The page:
Monday, May 21, 2007

What Does it Mean To Talk Black?

Coming up as an African American girl in the South, I often was accused of talking like a white girl. Even now many people who first speak to me over the phone are surprised to learn that I am Black.

This caused me to think, "what does it mean to talk black?"

Well, here's the crazy thing. I am black and I do talk. Therefore, when I talk, wouldn't I be talking black since that's what I've been all life?

Where do we get off trying to colorize a way of speech?

The problem is, that somehow we as Black people have allowed ourselves to be stereotyped as slang talking, ebonics speaking, individuals. Personally, I prefer to use the term "unlearned speaking."

To that end I can assure you that I have heard Whites, Latinos, and other nationalities split verbs with the best of them. So, how then is it that we choose to call this type of vernacular "talkin black." In my opinion, ethnicity has nothing to do with it. A lack of education is the more appropriate culprit. N0t only from an academic standpoint, but from a cultural standpoint as well.

Society has been led to believe that black people in general, and young black people in particular, converse this way all the time. Not true. There are many of us who use the english language in its proper form on a regular basis and, contrary to popular belief, those of us who do choose to speak properly are not "talkin' white" we are simply using correct grammar.

I really wish people would get over this whole thing of "talkin' black", or "talkin' white" and simply talk.

3 comments:

alphamonster said...

I agree to a point. To me "talkin' black" has more to do with the rude attitiude that the speaker gives the listener while using poor English grammer and improper language usage. The very tone is disrespectful, and I believe that is a culturally learned trait. Maybe to them it doesn't sound rude, but to me it sounds insolent. But I may be wrong; I'm a 1st generation American and I speak English very correctly. I teach elementary school and I make sure I speak proper English and proper Spanish. Nothing makes me angrier than a teacher that speaks improperly and then wonders why the students do so poorly on langauge tests.

MGK821ZA said...

“The problem is, that somehow we as Black people have allowed ourselves to be stereotyped as slang talking, ebonics speaking, individuals.”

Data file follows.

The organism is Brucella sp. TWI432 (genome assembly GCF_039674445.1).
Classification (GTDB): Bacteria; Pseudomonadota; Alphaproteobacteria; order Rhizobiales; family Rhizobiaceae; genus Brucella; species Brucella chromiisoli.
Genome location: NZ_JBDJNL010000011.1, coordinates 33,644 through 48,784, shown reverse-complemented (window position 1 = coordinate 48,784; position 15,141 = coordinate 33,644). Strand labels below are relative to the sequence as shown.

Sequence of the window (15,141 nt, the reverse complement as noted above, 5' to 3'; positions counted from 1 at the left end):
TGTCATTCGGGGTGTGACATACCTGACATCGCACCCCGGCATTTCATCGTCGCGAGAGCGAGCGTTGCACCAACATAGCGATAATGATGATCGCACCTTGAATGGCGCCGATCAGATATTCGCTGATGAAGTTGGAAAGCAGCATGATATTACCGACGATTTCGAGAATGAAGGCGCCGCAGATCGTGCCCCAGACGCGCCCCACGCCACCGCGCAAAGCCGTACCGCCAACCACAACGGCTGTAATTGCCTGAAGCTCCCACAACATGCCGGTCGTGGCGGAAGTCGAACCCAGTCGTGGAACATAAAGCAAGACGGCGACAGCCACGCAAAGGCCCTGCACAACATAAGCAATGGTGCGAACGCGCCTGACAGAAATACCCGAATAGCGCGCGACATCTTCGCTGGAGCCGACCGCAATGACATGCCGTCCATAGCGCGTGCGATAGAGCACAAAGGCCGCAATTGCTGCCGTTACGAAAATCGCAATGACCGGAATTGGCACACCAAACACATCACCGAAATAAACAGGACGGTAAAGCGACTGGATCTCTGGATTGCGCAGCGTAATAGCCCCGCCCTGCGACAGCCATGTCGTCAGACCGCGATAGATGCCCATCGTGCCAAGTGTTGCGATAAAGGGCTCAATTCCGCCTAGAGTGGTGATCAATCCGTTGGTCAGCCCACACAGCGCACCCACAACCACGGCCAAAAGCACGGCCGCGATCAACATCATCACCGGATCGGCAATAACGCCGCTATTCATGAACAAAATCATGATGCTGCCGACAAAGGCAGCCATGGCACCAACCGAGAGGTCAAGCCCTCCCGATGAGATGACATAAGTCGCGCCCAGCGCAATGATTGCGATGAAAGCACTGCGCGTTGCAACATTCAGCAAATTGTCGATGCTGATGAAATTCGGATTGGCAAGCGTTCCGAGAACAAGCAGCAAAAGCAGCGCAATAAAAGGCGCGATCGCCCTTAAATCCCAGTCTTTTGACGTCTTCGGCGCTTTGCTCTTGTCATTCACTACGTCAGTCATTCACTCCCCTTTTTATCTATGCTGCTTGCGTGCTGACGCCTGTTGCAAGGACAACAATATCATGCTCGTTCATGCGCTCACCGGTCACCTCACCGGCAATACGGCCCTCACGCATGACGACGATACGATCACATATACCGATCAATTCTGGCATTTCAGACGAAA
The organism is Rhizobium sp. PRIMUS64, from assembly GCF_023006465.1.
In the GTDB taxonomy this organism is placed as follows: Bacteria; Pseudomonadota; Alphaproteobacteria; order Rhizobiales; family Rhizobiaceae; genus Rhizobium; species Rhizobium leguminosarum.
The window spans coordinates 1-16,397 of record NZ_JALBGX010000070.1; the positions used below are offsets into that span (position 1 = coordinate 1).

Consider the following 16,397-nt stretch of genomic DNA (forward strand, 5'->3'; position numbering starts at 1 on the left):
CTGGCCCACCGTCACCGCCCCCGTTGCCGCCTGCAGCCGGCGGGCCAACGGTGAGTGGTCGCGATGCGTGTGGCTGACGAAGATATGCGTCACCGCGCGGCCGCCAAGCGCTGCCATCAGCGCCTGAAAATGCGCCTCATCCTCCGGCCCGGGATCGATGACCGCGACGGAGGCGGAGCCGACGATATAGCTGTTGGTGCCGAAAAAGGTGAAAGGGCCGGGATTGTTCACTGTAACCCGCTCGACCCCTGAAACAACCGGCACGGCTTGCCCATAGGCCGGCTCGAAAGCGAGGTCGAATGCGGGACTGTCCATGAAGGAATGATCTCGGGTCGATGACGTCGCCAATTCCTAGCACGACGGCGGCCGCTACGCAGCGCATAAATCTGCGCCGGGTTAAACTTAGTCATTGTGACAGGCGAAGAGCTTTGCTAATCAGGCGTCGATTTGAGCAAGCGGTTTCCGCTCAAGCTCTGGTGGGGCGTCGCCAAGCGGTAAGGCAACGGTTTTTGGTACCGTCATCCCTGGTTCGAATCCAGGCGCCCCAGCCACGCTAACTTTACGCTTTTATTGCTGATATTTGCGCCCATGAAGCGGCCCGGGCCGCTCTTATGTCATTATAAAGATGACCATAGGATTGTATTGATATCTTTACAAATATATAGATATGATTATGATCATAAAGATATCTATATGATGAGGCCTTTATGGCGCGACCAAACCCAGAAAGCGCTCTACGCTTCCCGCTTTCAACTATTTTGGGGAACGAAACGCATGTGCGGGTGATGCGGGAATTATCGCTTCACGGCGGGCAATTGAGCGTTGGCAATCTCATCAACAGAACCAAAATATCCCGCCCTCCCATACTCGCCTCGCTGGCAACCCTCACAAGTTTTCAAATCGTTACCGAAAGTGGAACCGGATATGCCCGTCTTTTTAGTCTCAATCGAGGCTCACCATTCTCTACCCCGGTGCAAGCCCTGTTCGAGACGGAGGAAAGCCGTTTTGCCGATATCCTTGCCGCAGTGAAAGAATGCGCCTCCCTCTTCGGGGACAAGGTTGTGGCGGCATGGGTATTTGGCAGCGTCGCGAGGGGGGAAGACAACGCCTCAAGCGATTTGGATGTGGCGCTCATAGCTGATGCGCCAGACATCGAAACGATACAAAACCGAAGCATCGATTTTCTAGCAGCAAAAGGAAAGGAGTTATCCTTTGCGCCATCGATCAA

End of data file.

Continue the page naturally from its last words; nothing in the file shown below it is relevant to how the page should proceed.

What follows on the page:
You are mistaken to call it a “stereotype”, because it is really a fact that indeed many black people do speak in this manner. In the car I sometimes listen to talk radio, and I can almost always identify if the speaker is probably a black individual, and I am sure that you could also.

I have two comments, first I was flipping through the cable channels last night and happened to stop on a movie on BET. The movie was actually kind of funny, but at times I had trouble following the dialog because the station had to blank out so many of the swear words. To me, the constant use of cuss words does not provide me with a positive image of a person, but it seems that “black culture” has allowed this practice to seep into their its language as acceptable speech.

And second, I was in a Half Price Books store a few days ago and some young black women came in together. One lady pointed at the overhead sign in the area I was standing and asked me what it said. I answered her with “Philosophy” and Metaphysics” and she then inquired as to what these words were about. I tried so explain it involved issues such as: the meaning of life, is there a purpose for humans being here, is there proof of God’s existence, questions about ethics and morality, what is the proper way to live and treat other people. She responded that she was interested in these topics so I pointed out the book “The Story of Philosophy” by Bryan Magee, which I thought would provide her with a good introduction to philosophy. Later I checked that this book was gone, so I assume that she purchased it, and I hope she enjoys it.

Duchessdon said...

While I do agree with both commenters to some degree, I believe that my problem is more so with calling it "black" rather than urban or something else. I know many black individuals who are apalled at the language used and who would never use it, so to name it black is incorrect in my opinion.